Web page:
...a citizen, I spent much of the 1970s-'80s actively opposed to U.S.-funded atrocities in Latin America, particularly Central America, where I spent considerable time, most especially in Guatemala and Nicaragua. So, of course, Castro's regime should be put in the context of those others'. And, believe me, I am no fan of U.S. policy toward Cuba and have not been in the four-plus decades I've been old enough to understand it.

                What turns my stomach, however, is hearing people - Galloway being one - praising Castro as a "hero." In fact, he's just another caudillo, the difference being that he is an exceptionally smart one who didn't carry out his murders and imprisonments with U.S. assistance the way the Somoza dynasty and the other criminals of Central and Latin America have done.

                •  We are both (4.00)
                  probably about the same age, so we have seen Castro throuout the years. I do understand Castro's actions:he had to mantain power in order to change the status quo. you are also aware that the US was the one who forced Castro to become a dictatorship. Playa Giron (Bay of Pigs) had a lot to do with it. To do otherwise would have been to give up the revolution for which so many people gave up their lives. You also have to be aware that Castro is kind of a hero to so many Latin Americans simply because he was an alternative to a US dominated country. i wonder what would have happened if the US would have supported a "regime change " in Cuba instead of trying to overthrow Castro and those useless economic sanctions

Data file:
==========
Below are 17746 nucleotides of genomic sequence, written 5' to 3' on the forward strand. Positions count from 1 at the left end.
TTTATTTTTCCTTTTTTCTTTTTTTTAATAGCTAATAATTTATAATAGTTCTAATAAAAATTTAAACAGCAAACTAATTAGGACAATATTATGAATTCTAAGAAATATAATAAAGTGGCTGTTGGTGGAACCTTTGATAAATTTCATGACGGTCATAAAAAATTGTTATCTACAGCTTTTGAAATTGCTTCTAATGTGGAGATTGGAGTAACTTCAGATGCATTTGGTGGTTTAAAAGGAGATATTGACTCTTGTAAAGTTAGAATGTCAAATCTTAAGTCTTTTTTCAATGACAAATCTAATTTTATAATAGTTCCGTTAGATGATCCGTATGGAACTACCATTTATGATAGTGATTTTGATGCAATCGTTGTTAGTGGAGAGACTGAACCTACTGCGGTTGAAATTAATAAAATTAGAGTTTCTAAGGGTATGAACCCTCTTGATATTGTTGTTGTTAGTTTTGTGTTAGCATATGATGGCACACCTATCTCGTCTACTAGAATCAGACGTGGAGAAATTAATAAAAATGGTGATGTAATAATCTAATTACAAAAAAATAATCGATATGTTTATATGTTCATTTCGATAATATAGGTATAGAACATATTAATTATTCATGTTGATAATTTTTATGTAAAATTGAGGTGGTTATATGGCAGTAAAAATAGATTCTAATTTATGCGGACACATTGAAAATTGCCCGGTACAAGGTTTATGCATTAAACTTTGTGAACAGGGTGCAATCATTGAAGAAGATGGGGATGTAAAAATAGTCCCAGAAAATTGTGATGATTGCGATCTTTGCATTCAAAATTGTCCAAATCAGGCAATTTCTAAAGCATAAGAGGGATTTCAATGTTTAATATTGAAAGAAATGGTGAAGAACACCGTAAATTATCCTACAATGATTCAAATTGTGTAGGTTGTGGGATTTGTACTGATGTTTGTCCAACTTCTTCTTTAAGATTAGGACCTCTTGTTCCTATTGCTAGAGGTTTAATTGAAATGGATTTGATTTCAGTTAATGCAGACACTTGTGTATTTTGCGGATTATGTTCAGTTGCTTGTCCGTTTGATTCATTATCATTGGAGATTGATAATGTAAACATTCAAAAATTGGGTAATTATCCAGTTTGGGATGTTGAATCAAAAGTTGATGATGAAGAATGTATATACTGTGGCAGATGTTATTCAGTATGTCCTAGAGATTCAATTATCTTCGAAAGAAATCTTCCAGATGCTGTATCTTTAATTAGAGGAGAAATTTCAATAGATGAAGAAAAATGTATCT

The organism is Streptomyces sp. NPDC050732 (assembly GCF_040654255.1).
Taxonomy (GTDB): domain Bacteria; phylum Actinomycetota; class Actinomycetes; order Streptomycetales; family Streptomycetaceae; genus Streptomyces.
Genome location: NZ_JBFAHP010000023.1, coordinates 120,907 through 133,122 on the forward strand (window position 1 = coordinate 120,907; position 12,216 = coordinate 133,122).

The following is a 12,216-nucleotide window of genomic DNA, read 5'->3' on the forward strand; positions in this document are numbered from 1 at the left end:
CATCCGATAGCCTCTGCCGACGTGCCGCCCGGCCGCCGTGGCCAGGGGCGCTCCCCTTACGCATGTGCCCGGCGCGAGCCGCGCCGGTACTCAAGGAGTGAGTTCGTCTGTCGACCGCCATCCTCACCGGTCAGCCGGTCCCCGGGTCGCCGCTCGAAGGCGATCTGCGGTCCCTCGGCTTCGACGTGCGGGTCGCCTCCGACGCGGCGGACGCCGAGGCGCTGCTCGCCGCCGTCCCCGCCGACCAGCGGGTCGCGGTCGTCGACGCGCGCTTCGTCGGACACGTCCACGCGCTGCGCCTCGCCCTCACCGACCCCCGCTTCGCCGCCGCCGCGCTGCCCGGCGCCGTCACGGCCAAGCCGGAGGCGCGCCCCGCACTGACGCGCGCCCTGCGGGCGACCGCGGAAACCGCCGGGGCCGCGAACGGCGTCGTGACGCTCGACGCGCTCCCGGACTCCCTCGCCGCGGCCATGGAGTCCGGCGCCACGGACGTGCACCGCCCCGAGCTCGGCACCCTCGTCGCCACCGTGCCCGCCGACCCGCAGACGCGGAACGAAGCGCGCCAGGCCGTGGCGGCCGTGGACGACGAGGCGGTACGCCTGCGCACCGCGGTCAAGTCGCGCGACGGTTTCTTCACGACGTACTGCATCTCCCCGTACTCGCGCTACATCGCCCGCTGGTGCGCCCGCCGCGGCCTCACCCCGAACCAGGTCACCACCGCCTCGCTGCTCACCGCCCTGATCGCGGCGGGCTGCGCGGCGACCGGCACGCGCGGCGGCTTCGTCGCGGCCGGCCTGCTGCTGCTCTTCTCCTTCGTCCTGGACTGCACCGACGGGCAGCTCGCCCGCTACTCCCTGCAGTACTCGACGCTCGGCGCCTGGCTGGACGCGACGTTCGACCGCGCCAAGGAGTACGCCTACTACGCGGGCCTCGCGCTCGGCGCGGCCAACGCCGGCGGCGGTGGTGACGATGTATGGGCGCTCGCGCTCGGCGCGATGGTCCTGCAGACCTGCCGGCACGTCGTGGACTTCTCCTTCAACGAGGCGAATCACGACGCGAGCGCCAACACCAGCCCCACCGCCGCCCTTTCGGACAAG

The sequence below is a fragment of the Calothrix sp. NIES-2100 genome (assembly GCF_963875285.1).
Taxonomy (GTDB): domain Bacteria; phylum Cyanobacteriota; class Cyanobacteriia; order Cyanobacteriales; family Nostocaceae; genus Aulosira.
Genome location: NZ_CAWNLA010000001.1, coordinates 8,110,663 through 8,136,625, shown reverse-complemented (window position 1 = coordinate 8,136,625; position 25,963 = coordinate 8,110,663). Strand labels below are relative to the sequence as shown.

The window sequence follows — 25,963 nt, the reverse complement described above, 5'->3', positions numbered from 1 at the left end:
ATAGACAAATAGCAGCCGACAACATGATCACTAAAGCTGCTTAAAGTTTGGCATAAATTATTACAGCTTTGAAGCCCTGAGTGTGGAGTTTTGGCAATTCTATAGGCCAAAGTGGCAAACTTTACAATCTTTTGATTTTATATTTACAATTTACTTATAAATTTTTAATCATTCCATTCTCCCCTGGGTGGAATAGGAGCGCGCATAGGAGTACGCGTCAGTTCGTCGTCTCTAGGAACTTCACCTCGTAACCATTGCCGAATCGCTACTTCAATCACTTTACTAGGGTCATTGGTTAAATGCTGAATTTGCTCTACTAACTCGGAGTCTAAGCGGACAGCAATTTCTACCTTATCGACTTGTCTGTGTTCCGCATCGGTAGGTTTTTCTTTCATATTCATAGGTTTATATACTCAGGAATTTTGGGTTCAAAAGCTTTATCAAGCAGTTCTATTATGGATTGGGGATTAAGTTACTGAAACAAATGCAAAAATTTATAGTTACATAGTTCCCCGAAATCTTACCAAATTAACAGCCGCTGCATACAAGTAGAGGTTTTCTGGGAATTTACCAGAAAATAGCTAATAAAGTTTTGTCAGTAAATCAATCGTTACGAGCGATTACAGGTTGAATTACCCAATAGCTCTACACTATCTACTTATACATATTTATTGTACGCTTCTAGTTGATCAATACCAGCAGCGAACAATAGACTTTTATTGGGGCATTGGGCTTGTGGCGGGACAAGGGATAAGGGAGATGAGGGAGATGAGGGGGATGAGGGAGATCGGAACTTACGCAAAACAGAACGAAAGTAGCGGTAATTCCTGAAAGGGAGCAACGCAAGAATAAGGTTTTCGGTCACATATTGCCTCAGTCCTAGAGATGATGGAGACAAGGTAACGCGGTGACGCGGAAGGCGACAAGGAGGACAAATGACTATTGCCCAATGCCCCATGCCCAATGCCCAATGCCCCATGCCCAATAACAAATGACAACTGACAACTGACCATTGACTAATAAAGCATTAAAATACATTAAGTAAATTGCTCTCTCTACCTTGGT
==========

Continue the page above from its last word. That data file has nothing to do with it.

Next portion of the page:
If you want me to go back to the place I was born , tell your companies to leave my country (Leon Gieco)

                  by cruz del sur on Tue May 17, 2005 at 11:20:04 AM PDT

                  [ Parent ]

            •  Cuba (none)
              Even with the benefit of hindsight about Castro's regime, I still find accounts of the early Cuban Revolution to be inspiring. In particular, I think of Eduardo Galeano's story in Memoria del fuego about Castro and Che organizing the revolt against Batista. After emerging from the remote jungles, out of ammunition and most supplies, nearly starving, and down to 16 men from 80, Castro smiles and says to the others "Batista is fucked." And sure enough, he was.

              That particular Castro was and still is a hero. It's a tragedy that he became someone and something else, and that his egoism and violence robbed the revolution of its soul. Then again, at his worst Castro was never Batista. On balance he remains a step in the right direction from a very poor beginning. It's just that the time for another step came long ago, and he stands in the way.